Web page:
Although she had met with success as a writer of fiction for adults, Sharp would find her true vocation as a writer of children's books, beginning with The Rescuers (1959), which introduced the elegant and refined white mouse named Miss Bianca. Well educated and a writer of dramatic poetry, Miss Bianca is the pet of an ambassador's son; in this first book, she is described thus:

There were the most fantastic rumors about her: for instance, that she lived in a Porcelain Pagoda; that she fed exclusively on cream cheese from a silver bonbon dish; that she wore a silver chain around her neck, and on Sundays a gold one. She was also said to be extremely beautiful, but affected to the last degree.

In The Rescuers, Miss Bianca descends from her rarefied heights to join the Mouse Prisoners' Aid Society, which works to comfort prisoners and free wrongly imprisoned humans. Illustrated by Garth Williams, the book was published as an adult novel but quickly proved a major success as a children's book. After its publication, Sharp concentrated on creating further fictional works for children, including seven more books featuring Miss Bianca and her faithful friend Bernard the pantry mouse. Considered among the best were Miss Bianca: A Fantasy (1962), Miss Bianca in the Salt Mines (1966), and Miss Bianca in the Antarctic (1970). New installments of the Miss Bianca tale met with less-than-ecstatic responses during the 1970s. Nevertheless, Miss Bianca's popularity among the reading public was mostly unaffected, and the series was translated into numerous languages, including Norwegian, Hebrew, and Portuguese. Sharp published two non-series children's books, The Children Next Door and The Magical Cockatoo, in 1974, but these were met with such a lack of enthusiasm that she returned to the mice rescuers for her final works, Bernard the Brave (1976) and Bernard into Battle (1978), which focused on Miss Bianca's long-suffering admirer.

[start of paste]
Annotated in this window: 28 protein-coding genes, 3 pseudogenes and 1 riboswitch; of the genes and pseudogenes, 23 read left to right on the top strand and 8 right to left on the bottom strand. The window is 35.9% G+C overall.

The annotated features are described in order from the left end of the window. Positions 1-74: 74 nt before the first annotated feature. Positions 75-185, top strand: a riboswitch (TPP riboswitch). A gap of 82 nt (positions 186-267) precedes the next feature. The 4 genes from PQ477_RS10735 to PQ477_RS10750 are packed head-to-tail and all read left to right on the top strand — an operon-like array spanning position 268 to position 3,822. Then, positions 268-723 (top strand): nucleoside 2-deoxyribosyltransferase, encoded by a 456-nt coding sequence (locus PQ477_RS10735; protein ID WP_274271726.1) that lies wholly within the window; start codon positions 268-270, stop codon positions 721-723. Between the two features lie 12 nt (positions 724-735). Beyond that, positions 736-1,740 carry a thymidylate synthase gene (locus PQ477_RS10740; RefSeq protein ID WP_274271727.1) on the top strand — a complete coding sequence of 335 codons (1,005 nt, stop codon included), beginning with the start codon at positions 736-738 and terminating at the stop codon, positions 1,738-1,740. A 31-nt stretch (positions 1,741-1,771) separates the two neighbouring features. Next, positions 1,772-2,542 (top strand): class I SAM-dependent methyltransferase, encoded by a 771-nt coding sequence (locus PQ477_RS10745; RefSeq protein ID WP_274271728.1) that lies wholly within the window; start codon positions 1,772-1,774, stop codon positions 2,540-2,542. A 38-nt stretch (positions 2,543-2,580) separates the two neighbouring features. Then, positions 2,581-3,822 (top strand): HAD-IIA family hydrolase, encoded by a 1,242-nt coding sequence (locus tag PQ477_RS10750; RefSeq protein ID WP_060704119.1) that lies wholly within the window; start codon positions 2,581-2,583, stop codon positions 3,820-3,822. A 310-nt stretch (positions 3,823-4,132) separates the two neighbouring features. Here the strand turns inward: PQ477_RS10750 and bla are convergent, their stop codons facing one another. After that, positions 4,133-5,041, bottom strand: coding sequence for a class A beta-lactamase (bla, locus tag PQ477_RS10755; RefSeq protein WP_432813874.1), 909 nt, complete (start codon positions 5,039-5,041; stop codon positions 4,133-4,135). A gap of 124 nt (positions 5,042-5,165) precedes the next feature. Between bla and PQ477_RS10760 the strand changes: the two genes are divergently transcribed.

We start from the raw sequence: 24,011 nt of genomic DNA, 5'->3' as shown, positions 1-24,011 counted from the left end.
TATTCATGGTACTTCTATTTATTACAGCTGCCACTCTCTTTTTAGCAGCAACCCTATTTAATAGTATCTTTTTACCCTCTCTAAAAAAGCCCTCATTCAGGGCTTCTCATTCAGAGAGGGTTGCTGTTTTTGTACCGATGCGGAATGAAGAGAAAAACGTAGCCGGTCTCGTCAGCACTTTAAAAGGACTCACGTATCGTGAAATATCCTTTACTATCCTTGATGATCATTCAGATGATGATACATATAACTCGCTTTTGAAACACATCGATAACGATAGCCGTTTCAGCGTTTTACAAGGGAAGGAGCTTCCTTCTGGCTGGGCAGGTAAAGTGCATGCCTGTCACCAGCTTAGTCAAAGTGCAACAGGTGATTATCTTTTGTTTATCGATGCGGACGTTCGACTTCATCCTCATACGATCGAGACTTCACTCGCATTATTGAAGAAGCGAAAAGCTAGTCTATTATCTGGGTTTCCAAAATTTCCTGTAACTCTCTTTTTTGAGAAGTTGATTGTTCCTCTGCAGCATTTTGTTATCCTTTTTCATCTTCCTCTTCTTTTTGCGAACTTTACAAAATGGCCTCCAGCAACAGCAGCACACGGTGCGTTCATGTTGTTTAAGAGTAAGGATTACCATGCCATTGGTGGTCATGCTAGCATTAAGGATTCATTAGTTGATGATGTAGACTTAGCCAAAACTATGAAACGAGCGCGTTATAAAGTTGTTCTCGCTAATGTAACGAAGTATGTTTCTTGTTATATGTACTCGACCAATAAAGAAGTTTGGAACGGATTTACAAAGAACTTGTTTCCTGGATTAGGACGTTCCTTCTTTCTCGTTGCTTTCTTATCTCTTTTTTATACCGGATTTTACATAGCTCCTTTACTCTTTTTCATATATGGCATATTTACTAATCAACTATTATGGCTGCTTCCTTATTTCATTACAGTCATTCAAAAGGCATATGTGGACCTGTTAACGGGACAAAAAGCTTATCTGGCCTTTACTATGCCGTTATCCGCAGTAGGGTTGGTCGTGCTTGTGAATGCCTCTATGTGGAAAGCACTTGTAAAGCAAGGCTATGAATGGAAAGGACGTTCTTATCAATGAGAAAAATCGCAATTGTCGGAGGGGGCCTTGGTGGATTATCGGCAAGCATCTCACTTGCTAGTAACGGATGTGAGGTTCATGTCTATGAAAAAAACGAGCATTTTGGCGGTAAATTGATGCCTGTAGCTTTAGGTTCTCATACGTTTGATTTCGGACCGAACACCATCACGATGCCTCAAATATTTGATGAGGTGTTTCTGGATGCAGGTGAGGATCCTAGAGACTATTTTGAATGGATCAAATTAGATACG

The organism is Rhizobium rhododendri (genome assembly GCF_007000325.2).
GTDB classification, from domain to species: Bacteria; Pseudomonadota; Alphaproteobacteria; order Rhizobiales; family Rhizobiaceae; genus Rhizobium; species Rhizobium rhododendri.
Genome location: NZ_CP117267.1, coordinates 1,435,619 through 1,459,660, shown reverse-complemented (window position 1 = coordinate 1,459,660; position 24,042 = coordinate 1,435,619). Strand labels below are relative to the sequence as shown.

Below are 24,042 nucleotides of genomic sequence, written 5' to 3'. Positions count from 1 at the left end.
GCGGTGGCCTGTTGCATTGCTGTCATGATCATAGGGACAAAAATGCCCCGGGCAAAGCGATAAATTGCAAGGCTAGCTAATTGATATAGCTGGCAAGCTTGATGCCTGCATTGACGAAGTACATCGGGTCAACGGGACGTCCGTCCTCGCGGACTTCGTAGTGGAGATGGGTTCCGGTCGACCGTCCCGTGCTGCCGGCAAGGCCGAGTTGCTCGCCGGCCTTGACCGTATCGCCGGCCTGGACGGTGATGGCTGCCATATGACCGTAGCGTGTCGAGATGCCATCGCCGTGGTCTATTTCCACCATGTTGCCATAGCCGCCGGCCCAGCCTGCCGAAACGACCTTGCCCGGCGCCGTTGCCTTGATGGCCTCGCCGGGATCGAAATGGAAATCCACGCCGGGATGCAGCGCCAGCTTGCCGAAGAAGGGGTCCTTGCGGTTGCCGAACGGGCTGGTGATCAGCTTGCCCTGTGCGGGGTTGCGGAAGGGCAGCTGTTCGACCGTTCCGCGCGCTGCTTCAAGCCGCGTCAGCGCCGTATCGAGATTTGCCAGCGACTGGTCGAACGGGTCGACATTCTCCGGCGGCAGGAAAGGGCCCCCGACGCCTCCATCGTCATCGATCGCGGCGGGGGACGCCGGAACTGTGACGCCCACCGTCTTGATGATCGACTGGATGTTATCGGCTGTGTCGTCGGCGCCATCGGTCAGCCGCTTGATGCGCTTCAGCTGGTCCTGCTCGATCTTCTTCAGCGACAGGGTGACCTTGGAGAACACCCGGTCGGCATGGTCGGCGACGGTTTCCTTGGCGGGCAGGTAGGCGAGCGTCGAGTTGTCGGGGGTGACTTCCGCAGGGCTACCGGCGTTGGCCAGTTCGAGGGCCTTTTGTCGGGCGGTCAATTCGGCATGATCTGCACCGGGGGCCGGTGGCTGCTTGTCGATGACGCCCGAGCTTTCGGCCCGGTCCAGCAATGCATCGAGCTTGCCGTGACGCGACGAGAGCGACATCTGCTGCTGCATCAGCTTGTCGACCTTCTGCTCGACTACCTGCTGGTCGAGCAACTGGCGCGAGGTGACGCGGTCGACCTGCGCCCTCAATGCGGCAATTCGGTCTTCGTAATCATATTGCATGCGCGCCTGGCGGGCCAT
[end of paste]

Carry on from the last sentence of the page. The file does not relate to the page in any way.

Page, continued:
The "Miss Bianca" series received a tremendous boost when Walt Disney Productions released its popular animated adaptation of The Rescuers, featuring the voices of Bob Newhart, Geraldine Page , and Eva Gabor as Miss Bianca, in 1977. Nonetheless, Sharp did not publish again after 1978. She suffered a mild stroke in 1986, and her husband died in 1990. That same year Disney produced The Rescuers Down Under, an animated sequel to the earlier film, sparking public interest that led to the reprinting of the "Miss Bianca" series in paperback. Margery Sharp died in March 1991.

sources:

Children's Literature Review. Vol. 27. Detroit, MI: Gale Research, 1992.

Commire, Anne, ed. Something About the Author. Vol. 29. Detroit, MI: Gale Research, 1982.

Kunitz, Stanley J., and Howard Haycraft, eds. Twentieth Century Authors. NY: H.W. Wilson, 1942.

Overmyer, Elizabeth C. "Margery Sharp," in Dictionary of Literary Biography, Vol. 161: British Children's Writers Since 1960. Edited by Caroline C. Hunt. Detroit, MI: Gale Research, 1996.

Grant Eldridge , freelance writer, Pontiac, Michigan